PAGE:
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Iraq Parliament On Recess; Marine Killed

Iraq's parliament on Monday shrugged off U.S. criticism and adjourned for a month, as key lawmakers declared there was no point waiting any longer for the prime minister to deliver Washington-demanded benchmark legislation for their vote.

Speaker Mahmoud al-Mashhadani closed the final three-hour session without a quorum present and declared lawmakers would not reconvene until Sept. 4. That date is just 11 days before the top U.S. military and political officials in Iraq must report to Congress on American progress in taming violence and organizing conditions for sectarian reconciliation.

The recess, coupled with Prime Minister Nouri al-Maliki's failure to get the key draft laws before legislators, may nourish growing opposition to the war among U.S. lawmakers, who could refuse to fund it.

Critics have questioned how Iraqi legislators could take a summer break while U.S. forces are fighting and dying to create conditions under which important laws could be passed in the service of ending sectarian political divisions and bloodshed.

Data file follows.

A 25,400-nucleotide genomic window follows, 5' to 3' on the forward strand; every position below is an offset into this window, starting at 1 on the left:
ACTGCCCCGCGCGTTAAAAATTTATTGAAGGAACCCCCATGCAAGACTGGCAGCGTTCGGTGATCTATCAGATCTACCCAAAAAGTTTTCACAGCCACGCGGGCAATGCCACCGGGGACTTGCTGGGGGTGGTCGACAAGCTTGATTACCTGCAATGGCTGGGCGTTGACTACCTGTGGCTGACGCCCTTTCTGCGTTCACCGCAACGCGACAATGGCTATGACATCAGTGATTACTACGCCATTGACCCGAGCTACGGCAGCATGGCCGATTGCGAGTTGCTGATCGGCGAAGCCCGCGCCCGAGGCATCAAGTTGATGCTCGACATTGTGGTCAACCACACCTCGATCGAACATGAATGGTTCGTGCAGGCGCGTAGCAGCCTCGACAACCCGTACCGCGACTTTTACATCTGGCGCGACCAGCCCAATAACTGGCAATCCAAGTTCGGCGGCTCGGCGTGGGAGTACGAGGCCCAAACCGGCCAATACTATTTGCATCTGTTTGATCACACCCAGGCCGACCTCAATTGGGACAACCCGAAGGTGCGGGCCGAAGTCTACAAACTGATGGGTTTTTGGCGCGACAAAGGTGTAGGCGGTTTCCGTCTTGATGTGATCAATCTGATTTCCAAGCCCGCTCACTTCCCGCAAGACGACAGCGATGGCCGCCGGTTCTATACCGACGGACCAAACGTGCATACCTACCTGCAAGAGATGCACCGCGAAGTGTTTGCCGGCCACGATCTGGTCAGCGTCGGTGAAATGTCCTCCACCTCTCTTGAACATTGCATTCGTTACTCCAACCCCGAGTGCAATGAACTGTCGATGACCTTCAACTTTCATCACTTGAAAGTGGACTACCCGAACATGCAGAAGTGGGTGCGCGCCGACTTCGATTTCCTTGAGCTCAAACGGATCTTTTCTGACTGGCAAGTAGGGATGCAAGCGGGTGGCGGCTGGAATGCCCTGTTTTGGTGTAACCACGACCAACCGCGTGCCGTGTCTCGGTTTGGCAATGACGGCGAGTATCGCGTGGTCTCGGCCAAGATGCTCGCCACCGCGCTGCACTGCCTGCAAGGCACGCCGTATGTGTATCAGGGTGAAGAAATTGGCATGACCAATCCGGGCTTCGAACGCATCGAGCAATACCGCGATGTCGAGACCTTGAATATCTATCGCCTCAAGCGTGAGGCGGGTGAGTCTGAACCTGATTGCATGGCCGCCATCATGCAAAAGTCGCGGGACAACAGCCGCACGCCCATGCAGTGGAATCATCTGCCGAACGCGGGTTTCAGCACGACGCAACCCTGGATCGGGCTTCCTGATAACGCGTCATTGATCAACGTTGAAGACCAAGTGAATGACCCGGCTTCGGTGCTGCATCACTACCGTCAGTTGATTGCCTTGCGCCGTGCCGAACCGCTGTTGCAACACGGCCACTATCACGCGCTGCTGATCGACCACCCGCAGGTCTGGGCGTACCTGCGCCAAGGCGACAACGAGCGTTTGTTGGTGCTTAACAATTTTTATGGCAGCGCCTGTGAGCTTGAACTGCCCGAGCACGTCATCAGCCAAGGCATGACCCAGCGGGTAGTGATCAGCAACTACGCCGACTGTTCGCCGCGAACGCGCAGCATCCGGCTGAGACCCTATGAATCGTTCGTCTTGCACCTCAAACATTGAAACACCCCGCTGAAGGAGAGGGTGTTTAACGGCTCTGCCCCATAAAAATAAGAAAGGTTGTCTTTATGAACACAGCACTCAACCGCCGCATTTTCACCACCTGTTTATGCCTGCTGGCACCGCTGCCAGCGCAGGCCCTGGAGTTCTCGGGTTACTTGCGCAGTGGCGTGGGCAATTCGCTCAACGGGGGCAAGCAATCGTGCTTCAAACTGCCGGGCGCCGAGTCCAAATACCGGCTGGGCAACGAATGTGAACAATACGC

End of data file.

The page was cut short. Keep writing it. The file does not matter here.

As the lawmakers adjourned, the U.S. military said a Marine had died Monday in fighting in the Anbar province west of Baghdad. Three U.S. soldiers were killed fighting in Anbar on Thursday. At least 3,652 members of the U.S. military have died since the start of the Iraq war in March 2003, according to an Associated Press count.

An Apache helicopter also went down Tuesday after coming under fire in a predominantly Shiite area in eastern Baghdad, but both crew members were safely evacuated, the military said.

In leaving parliament, many lawmakers blamed al-Maliki.

"Even if we sit next month, there's no guarantee that important business will be done," said Mahmoud Othman, a prominent Kurdish legislator. The parliament had already extended its session by a month, having initially planned a recess for July and August.

"There are Iraqi-Iraqi and Iraqi-American differences that have not been resolved," Othman said of the benchmark legislation. "The government throws the ball in our court, but we say that it is in the government's court and that of the politicians. They sent us nothing (to debate or vote)."

The September reports by Ambassador Ryan Crocker and U.S. commander Gen. David Petraeus were to assess progress by the Iraqi government and its security forces on 18 political and security benchmarks.

Those include a so-called oil law that would set out rules for foreign investment and the fair distribution of revenue to all of Iraq's sects and ethnic groups.